It's a comedy turned tragedy for AIB founders
The beleaguered AIB comedians find themselves at the centre of a controversy they are ill-prepared for. Such is the impact of the Maharashtra government's actions against their troupe, and outcry by certain groups, that the four comedians have suddenly gone silent.india Updated: Feb 13, 2015 21:29 IST
Inspired by the brash American roast shows bordering on vulgarity, four young men launched the popular YouTube channel All-India-Bak**** (AIB) hoping to make Indians' laugh and earn money and fame.
But, what has unfolded in the last few weeks since the January 30 broadcast of the AIB's show 'roasting' two popular Bollywood actors has left them nervous and sad.
The beleaguered comedians find themselves at the centre of a controversy they are ill-prepared for. Such is the impact of the Maharashtra government's actions against their troupe, and outcry by certain groups, that the four vociferously outspoken comedians have suddenly gone silent.
Contacted for their comments, AIB's co-founder Tanmay Bhat refused to speak to HT and said the groups "were not talking to the press yet," while hinting that they may break their silence "when the time was right." Efforts to reach other AIB members garnered similar evasive answers.
Since the roast was aired on YouTube, the troupe has gone underground. While all four were once active on social networking sites such as Facebook and Twitter, their online silence on these unfolding events has been deafening.
Perhaps the first clue that there was trouble in the waters was Tanmay Bhat's tweet in late January. "Do a roast they said," he wrote but gave no further clues as to why he was jaded with the idea.
A few days later, AIB took down the roast video and attracted adverse attention with no initial explanation as to why. Only two days later - still refusing to speak in person - the group released a note on their Facebook page explaining their actions.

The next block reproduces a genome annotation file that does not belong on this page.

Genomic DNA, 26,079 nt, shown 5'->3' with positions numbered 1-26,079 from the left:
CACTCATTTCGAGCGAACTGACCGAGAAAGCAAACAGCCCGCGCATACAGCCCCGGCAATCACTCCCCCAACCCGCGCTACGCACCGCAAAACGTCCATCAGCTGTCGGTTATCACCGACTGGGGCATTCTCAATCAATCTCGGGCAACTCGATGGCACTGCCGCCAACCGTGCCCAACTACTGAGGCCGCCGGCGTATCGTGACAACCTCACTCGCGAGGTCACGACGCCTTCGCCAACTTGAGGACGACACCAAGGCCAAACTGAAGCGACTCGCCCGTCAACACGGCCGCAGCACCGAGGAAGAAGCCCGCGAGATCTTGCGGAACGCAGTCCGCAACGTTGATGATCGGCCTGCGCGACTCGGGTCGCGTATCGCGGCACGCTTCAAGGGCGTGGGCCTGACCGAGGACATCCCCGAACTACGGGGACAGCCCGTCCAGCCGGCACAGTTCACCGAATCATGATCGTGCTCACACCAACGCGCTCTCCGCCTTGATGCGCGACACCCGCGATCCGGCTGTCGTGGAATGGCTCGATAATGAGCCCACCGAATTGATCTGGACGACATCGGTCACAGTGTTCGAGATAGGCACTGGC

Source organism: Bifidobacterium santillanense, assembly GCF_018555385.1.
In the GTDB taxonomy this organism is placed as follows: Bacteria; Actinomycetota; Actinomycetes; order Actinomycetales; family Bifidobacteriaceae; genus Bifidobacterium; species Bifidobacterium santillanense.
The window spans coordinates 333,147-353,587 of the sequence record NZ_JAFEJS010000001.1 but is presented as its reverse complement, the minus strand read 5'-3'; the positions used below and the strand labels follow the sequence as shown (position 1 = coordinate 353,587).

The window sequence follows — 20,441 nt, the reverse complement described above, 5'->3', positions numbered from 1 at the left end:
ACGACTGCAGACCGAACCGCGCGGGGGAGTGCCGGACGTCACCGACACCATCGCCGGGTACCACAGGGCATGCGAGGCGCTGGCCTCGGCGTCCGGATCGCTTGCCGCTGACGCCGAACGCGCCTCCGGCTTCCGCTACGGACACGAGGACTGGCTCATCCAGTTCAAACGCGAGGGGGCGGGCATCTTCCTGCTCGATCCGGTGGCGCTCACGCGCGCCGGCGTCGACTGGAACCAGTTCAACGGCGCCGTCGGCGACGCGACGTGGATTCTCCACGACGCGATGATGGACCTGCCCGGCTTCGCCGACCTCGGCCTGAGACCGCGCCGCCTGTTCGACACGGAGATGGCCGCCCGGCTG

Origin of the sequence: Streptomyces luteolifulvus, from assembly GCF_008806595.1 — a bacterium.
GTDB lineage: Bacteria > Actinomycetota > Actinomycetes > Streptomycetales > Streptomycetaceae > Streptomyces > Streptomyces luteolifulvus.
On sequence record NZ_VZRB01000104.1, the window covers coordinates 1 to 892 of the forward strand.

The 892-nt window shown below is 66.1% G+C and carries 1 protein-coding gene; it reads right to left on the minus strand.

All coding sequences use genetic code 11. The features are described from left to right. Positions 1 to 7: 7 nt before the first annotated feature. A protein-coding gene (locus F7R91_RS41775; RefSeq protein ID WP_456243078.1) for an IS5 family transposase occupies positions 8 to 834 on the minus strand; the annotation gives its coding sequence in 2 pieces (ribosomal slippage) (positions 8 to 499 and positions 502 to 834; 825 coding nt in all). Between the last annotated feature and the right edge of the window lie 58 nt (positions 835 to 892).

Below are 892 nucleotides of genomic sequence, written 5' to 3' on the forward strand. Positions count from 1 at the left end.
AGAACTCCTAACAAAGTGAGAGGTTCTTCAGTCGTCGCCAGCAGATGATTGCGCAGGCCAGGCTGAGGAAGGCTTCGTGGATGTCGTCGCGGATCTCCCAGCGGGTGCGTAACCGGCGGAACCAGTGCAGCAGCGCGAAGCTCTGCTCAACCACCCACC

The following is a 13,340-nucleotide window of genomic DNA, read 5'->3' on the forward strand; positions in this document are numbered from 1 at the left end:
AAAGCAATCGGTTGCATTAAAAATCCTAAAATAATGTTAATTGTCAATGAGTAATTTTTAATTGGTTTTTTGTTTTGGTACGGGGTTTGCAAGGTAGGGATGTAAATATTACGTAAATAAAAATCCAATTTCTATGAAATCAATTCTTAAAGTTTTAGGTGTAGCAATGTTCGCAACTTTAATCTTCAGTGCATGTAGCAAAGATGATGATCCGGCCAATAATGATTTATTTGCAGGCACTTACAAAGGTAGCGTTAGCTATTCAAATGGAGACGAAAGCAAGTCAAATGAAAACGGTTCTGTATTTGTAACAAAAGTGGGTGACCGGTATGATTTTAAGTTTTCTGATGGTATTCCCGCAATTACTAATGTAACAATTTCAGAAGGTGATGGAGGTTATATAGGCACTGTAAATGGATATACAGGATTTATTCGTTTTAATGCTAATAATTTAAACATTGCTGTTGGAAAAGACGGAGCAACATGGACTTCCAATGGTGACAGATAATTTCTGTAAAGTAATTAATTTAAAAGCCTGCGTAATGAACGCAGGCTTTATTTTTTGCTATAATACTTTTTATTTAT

Imploring those frothing at the mouth because of the roast to "take a deep breath", AIB wrote "They're just jokes. Unfunny, crass or whatever you want to call them, they're still just jokes."
The happenings of last few weeks could go a long way in explaining their sudden reticence understandable. Once the recipient of over 1,200 applications in answer to a hiring drive, the group now faces criminal action on several fronts.
On February 2, an activist of Mumbai's Brahman Ekta Sanstha filed an FIR against them for obscenity. On Friday, the Maharashtra government filed another FIR against fourteen people including the show's celebrity guests and organizers Only Much Louder (OML).
Deputy Commissioner of Police, Mumbai (spokesperson) Dhananjay Kulkarni told media "the 14 persons are booked under sections 294 (obscene acts or songs), 509 (word or gestures intended to insult the modesty of a woman), 120 (B) (criminal conspiracy), 34 (acts done by several persons with common intention) of the Indian Penal Code and relevant sections of the Environment Act, IT Act and Bombay Police Act."
If convicted, the four 20-somethings could face up to 3 years in jail, not to mention lakhs in fines. But experts say the laws they're being charged with are archaic and limit every citizen's constitutional right to freedom of expression.
"These are Victorian era laws; even though they have been interpreted recently by courts in a limited manner they still permit subjectivity and the individual value choices of a person. Due to this, every artist is under a constant fear of legal prosecution, which hinders the creative output of India," SC advocate Apar Gupta tells HT.
On the irony of cops charging actors Bollywood actresses Alia Bhatt and Deepika Padukune - who were the butt of most of the AIB jokes on the day - with outraging woman's modesty, Gupta adds the law is slanted towards sexism. "The reasoning behind outraging a modesty of a woman implies a woman must be modest all the time. It assumes a woman has no agency," he explains.
While the comedians wait out this sandstorm, professionals from their field stand tall in their defence. "The only judgment a joke ever deserves is whether it's original and funny;" says actor-comedian Vir Das, adding "the only solution to this situation is more comedy, more jokes."
In the meantime, no other videos have been posted on AIB's YouTube channel; and sources close to the group say the roast's organizers OML are facing difficulties with their venture capital funders because of the controversy surrounding the event.
In the meantime, faced with the comedians' silence, interested parties and fans can do little else but wait and watch.
"If liberty means anything at all, it means the right to tell people what they do not want to hear," George Orwell had once said. In liberal India, however, as AIB said, "the truth's a little sadder."